By Denton Josey, Page Editor
By Tuesday, only registered voters will be able to determine the outcome of the upcoming elections.
Barbara Pinkston, clerk for the Taylor County Elections Office, said the deadline to register for voting in the Nov. 7 elections in Taylor County is Tuesday. Registration forms are available at the Taylor County Elections Office, both public libraries, both post offices and on campus in the Political Science Department office, Room 220 of the Administration Building.
Pinkston said the elections office has run advertisements notifying the public about registration in the newspaper, on the radio and all three news stations.
Pinkston said she thinks the amount of voters every year is low in comparison to the population because “people are not aware of what a privilege it is to vote,” she said. “It’s just a lack of concern, I think.”
One of the effects of low voter participation, Pinkston said, is that a few people decide how to run this country. Last city election, only 10 percent of voters turned out, she said.
In the upcoming election, a number of positions will be voted upon. In addition to different state representatives, numerous judge seats and the position of attorney general, voters in Abilene will determine whether or not a smoking ban will go into effect in all public places in Abilene.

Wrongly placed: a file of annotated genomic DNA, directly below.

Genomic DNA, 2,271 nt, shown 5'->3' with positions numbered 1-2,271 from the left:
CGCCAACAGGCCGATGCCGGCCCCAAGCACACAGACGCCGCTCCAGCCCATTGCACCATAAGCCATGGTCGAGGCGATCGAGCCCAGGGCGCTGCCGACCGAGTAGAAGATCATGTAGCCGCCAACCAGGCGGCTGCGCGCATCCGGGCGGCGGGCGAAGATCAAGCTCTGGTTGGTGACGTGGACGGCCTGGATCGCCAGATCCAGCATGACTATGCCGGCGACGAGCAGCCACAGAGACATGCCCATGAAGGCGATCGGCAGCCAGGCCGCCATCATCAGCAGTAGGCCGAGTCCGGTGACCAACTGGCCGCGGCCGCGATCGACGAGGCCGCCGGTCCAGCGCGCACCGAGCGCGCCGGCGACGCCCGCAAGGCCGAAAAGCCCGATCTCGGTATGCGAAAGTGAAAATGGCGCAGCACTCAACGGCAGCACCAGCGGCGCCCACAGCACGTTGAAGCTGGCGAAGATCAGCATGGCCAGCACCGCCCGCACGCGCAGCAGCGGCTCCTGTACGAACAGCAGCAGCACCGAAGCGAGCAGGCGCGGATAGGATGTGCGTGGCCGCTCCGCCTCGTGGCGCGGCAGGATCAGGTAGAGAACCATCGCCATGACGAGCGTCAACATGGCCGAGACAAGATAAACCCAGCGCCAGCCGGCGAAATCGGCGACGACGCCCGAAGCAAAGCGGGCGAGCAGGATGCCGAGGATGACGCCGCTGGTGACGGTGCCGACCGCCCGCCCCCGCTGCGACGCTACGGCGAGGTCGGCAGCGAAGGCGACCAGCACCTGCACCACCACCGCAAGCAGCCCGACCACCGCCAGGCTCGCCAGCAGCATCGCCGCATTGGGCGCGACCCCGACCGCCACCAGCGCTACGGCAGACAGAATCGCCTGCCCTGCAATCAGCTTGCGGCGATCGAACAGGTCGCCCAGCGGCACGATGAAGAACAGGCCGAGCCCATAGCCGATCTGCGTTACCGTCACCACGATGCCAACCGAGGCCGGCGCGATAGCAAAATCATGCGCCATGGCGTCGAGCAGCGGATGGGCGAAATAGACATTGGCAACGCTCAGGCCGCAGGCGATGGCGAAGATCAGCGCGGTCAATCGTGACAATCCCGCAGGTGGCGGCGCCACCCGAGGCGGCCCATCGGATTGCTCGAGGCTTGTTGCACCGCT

Bonnie Coley, junior exercise science and special education major from Abilene, is registered and plans to vote. While she is not very interested in politics, she said she thinks voting is a good way to “put your voice out there,” even if you don’t have strong opinions.
Dr. Neal Coates, professor of political science, said there are several reasons students may be interested in voting. This year a new governor will be elected and an ACU professor is on the ballot.
Coates said students from out of state may register to vote in Taylor County but would not be allowed to then also vote in their home state.
“You cannot vote in multiple states in multiple elections,” he said. “A person has to decide where they want to vote.”
There are two main reasons to vote, Coates said.
“First of all, a vote is a vote. College students should vote. Second of all, because the overall vote for persons eligible to vote is not high, college students’ votes count more.”
The average college-age person doesn’t vote, Coates said, so in a sense the people that do vote have more say.
“In other words, you have less competition-you ought to have your voice heard,” he said.
Voting is a good, lifelong habit that involves people in community and the decisions society makes, Coates said.
“Start the good habit of voting now.”